let b = 5;
let c = 'oranges';
doSomethenWhenever( () => { a = true; }
doAnotherThingWhenever( () => { b = 16; }
DoYetAnotherThing( () => { c = 'apples'; }
wait for ( a && b > 10 && c !== 'oranges' );
console.log('Conditions are met!');


--
Matthew C. Tedder
HyperConversal, Inc.
Desk: 352-381-7142 / Cell: 509-432-5520

_______________________________________________
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[hidden email]
https://mail.mozilla.org/listinfo/es-discuss


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Re: Suggested Enhancement to ecmascript

Sebastian Malton
What would be nice is if we could have a good way of watching a variable. Maybe a built in way to create a custom event emitter.

Sebastian Malton

Sent: May 11, 2018 6:05 PM
Subject: Re: Suggested Enhancement to ecmascript

I agree, Promises easily allow you to do this. Even if you wanted to 'wait' on an event, you can either.

1. Use EventEmitter and simply have an 'on' handler
2. Create a promise and pass the resolve function to whatever js doing the work, and `await` on the promise itself 

You can also wrap an event emitter callback with a promise, oe use something like RxJS for Observables. So many possibilities.

On Fri, May 11, 2018, 4:56 PM Michał Wadas <[hidden email]> wrote:
What's wrong with async functions and
await Promise.all([a, b, c])
?

On Fri, May 11, 2018 at 11:14 PM, Matthew Tedder <[hidden email]> wrote:

wait for ( condition );

Stop executing statements until the condition evaluates to true.  To implement this, freeze the instance of the function in, add a hook to each variable in the condition so that when its value is written to, the condition is re-evaluated.

This will greatly increase the clarity and reduce coding needed for operations with many asynchronous calls and any with callbacks using arrow functions..  E.g.,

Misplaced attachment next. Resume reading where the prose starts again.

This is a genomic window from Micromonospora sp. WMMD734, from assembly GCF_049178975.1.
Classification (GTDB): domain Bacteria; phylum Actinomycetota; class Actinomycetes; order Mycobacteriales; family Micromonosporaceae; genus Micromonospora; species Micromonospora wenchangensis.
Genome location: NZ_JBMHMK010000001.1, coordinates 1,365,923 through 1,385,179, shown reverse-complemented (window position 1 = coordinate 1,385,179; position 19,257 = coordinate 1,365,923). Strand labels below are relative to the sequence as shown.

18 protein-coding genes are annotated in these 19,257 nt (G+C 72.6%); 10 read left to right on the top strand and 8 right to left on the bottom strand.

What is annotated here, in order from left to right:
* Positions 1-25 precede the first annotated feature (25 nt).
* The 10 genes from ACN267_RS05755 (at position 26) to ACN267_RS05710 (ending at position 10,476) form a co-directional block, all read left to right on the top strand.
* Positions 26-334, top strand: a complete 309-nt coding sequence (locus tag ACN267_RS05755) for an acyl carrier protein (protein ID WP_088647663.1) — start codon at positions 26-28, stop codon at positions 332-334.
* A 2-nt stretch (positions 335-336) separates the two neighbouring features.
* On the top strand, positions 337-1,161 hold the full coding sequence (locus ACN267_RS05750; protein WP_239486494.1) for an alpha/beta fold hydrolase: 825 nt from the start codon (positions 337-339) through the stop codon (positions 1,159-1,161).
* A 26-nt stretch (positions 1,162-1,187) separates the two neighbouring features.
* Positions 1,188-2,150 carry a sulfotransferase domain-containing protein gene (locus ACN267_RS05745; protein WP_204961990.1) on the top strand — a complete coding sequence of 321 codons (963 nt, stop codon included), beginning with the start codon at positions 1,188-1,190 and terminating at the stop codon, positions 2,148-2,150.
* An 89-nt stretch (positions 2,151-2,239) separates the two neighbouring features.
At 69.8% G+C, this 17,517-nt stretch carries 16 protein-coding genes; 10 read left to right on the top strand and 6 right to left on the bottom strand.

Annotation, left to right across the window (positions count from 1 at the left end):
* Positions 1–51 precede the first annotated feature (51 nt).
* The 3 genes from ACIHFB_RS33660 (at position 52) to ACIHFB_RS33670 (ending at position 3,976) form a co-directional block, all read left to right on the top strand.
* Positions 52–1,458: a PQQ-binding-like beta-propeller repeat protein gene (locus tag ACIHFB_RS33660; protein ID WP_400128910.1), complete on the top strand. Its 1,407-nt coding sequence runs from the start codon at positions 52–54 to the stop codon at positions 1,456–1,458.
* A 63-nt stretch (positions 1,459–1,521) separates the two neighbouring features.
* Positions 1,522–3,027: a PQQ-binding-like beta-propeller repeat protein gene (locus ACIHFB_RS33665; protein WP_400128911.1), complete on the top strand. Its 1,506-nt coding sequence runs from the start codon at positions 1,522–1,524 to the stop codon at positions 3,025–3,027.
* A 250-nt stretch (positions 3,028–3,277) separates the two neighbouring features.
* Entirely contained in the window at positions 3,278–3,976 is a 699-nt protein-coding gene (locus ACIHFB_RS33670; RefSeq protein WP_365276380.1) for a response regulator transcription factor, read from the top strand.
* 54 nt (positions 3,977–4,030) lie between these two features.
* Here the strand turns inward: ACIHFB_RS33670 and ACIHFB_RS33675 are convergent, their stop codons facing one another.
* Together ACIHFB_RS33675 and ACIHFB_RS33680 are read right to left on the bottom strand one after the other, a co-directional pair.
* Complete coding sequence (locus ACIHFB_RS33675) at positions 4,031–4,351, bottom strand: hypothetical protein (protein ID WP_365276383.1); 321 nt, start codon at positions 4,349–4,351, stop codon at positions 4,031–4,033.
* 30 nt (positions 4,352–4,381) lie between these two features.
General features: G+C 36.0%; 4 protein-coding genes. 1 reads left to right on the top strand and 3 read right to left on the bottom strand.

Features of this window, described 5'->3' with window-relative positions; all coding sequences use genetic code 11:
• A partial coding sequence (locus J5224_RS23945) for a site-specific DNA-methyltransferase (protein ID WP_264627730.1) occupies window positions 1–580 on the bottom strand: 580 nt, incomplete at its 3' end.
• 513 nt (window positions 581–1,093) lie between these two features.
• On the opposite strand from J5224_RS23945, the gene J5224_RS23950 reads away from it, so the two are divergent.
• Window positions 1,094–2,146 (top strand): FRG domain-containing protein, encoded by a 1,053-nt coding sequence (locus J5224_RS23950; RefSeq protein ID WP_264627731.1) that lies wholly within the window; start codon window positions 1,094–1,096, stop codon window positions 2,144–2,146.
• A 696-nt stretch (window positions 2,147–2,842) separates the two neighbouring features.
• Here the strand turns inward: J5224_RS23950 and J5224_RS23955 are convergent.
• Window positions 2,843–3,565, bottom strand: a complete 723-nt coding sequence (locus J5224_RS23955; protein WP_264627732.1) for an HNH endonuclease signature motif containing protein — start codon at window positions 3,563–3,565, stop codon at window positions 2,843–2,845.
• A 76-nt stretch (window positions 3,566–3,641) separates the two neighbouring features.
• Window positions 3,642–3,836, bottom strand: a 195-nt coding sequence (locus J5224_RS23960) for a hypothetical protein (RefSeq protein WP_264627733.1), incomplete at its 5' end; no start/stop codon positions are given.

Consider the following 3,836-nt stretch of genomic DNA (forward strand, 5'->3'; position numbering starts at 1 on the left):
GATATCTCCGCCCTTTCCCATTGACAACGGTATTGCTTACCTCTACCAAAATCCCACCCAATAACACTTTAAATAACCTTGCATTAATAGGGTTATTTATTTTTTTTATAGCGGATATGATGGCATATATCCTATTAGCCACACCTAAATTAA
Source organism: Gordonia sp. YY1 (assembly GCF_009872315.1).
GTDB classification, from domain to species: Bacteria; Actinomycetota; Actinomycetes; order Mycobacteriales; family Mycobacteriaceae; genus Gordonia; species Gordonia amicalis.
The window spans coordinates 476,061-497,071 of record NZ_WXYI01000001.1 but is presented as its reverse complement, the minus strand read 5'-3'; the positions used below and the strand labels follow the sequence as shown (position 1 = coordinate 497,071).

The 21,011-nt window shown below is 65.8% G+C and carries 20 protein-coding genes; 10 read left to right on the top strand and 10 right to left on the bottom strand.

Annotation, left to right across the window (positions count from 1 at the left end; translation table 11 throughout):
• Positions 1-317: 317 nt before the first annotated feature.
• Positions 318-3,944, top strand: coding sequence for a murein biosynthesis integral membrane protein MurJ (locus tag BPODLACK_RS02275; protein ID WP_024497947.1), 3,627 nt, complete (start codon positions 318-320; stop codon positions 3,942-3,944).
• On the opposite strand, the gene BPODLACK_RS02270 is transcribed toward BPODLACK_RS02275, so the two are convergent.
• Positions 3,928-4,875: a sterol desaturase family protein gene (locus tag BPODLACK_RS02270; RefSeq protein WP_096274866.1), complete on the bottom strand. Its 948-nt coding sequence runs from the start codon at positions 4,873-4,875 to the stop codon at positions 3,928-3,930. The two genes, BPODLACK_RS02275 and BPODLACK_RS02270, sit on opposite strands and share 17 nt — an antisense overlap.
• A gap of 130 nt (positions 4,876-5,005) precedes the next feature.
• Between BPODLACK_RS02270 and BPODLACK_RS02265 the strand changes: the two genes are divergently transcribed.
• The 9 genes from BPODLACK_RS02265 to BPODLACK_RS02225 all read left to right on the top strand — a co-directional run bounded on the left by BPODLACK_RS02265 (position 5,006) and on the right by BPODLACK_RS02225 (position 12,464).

let a = false;
let b = 5;
let c = 'oranges';
doSomethenWhenever( () => { a = true; }
doAnotherThingWhenever( () => { b = 16; }
DoYetAnotherThing( () => { c = 'apples'; }
wait for ( a && b > 10 && c !== 'oranges' );
console.log('Conditions are met!');


--
Matthew C. Tedder
HyperConversal, Inc.
Desk: <a href="tel:3523817142">352-381-7142 / Cell: <a href="tel:5094325520">509-432-5520

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[hidden email]
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Re: Suggested Enhancement to ecmascript

Isiah Meadows-2
About the only broadly useful reasons to want a "wait for" mechanism are with reactive cells (most reactive libraries don't even have these) and atomics (which already have `Atomics.wait`).

But short that, I genuinely don't see the point.

As for event emitters, they're dead simple to implement. [1] But on the same token, I'm not convinced it's either 1. something that actually belongs in the spec instead of userland, or even 2. something that should be used in most new code. (Highly state machine-based code is the exception, not the norm here.) I'd definitely invite you to check out Kris Kowal's "General Theory of Reactivity" [2] - it's very highly informative.




On Fri, May 11, 2018 at 6:25 PM, Sebastian Malton <[hidden email]> wrote: